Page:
So you’re probably wondering how to get your story published on Wattpad. Don’t worry, it’s simple. Just have a complete story and have at least all of of posted to Wattpad. As long as the grammar is sound and it is readable, you will get featured. I think the only stipulation is that it can’t be a rant book, or quote book. It has to be a fleshed out story from beginning to end.
I submitted Valterra a few months ago when I had almost completely posted all its chapters. It took 2 or 3 weeks for them to get back to me and let me know the exact date, which was a couple months away. Yep, it was that easy! So now I’m still critiquing and editing when I can. My weekly freelance work is still a priority though because of the money, and I’ve been practicing the piano more recently, gearing up for a recording sessions with my husband’s progressive grunge band, Help (the picture is from one of many a band practice).
So yes, I should have had my manuscript finished by now, but there is still much that can be added. I need to read through and make notes and make sure there are no plot holes. Plus I have been learning about writing dialogue and think I could rework some of my heavier talking scenes. But it’s the process. Each time it will be easier because I’ll know so much more before I begin writing book two.
If you want to check out my story, I would love some honest feedback!
I love zombies. I’ve seen all the original movies and remakes and get pure enjoyment from seeing decaying skin ripped off people’s bones. But old Norse zombies are where it’s at.
I love fantasy. I love magic and where it can take you. I love beasts and all kinds of creatures of the night.
So I decided to incorporate them both into my first fantasy fiction series The Primordials. In book one, Valterra, you meet Avos, a sheltered farm boy who is oblivious to any of the world’s unearthly dangers. He meets Chancellor Marcus Thane, who introduces him to the world unseen; witches, elves, fairies, demons, and yes, even the undead.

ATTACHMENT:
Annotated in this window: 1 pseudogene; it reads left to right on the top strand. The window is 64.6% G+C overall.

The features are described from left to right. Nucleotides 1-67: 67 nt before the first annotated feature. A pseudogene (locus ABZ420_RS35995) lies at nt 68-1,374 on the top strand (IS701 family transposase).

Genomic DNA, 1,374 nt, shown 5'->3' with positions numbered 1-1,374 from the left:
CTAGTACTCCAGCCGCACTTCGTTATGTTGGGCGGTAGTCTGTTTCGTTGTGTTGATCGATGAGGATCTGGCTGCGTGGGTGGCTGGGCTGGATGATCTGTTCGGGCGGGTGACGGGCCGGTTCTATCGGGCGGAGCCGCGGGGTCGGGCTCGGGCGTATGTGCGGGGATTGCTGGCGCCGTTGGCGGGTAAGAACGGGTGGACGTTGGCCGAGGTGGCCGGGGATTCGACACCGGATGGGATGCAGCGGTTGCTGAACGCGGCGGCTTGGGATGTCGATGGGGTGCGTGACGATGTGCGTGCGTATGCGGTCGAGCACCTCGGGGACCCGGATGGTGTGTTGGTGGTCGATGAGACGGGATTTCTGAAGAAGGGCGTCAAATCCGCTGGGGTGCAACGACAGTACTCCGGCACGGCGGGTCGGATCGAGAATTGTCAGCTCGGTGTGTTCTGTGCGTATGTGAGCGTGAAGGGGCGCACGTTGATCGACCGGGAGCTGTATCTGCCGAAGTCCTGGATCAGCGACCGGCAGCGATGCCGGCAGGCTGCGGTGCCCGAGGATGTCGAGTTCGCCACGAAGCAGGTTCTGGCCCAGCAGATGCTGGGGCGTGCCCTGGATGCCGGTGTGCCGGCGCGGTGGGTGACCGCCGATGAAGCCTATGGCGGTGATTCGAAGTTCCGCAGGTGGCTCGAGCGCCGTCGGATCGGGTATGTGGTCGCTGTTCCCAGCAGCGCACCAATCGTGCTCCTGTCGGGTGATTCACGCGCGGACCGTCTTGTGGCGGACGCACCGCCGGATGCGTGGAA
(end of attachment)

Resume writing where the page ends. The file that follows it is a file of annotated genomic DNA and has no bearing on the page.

It takes places generations after The Shattering, a cataclysmic battle between the Factions of Light and Dark, which left most of Valterra’s civilization obliterated. Now the End of All looms as the Great Dark disrupts the elemental balance of nature once again.
Avos struggles to accept his new found fate, while discovering new friends and developing new relationships, all the while preparing for the precipice of the campaign against the Light.
Here is an excerpt from Chapter One:
“Afternoon, Avos.” His mother greeted him as he entered the stables, shaking off his wet cloak. She was brushing down the golden red beauty, Chariot, Avos’s mare of choice between the two they owned. “You know I don’t like seeing you sopping wet. You’re going to catch your death.” Avos stood before her drenched to the bone. His clothes smelled like wet fur and his long brown hair was matted against his cheeks. His mother sighed and tugged him closer to her, motioning him to give her his cloak.
“I know Ma, just trying to make heads or tails of this rain.” Avos removed and then handed her his cloak.
“Get inside and dry off. The sheep are fine and won’t need the likes of you until the rain lets up.” She waved him towards the back gate. She hung up his cloak by the small fire she’d started to keep the moisture out of the stables and continued brushing Chariot.
“Ok Ma, but, doesn’t it seem like it’s never gonna let up? What is this, the fourth storm this week?”
“Aye, rain is rain.” She rubbed Chariot’s nose, not really wanting to talk about the weather.
“It wasn’t just the rain, Ma, I thought I saw..”
“You saw what? What did you see?” Avos thought she suddenly seemed too interested in what he saw. He was uncertain of what it was himself.
Avos shrugged. “Just the lightning, it… it was nothing. I’ll be inside.” He turned and took his leave. There was no sense bringing his fears up to his mother. Rain is rain, he felt childish that he was anything but thankful for it. The lightning could have been some sort of natural phenomenon he’d yet to learn about.
His mother stopped brushing the mare and watched him pass as he left. Her gaze stayed on him until the last bit of his sleeve was around the corner and out of sight. She had noticed him through the stable gateway as he watched the storm roll in. She sighed. There was a reason why Avos reacted to the storm the way he did and she knew it. She hoped bringing him here from Endure would keep his true nature at bay. It had worked for the last sixteen years. If the time came, she prayed he’d understand why they had to keep it from him. For now, she continued on as if nothing was out of the ordinary, as she always had. All his life she watched him stare into the darkening skies and wished now that there would be one, maybe two years yet before he must leave the estate. She pleaded with the Light, ‘not yet, don’t take my baby yet.’
I hope you can join me on Wattpad and read the rest of the story here: VALTERRA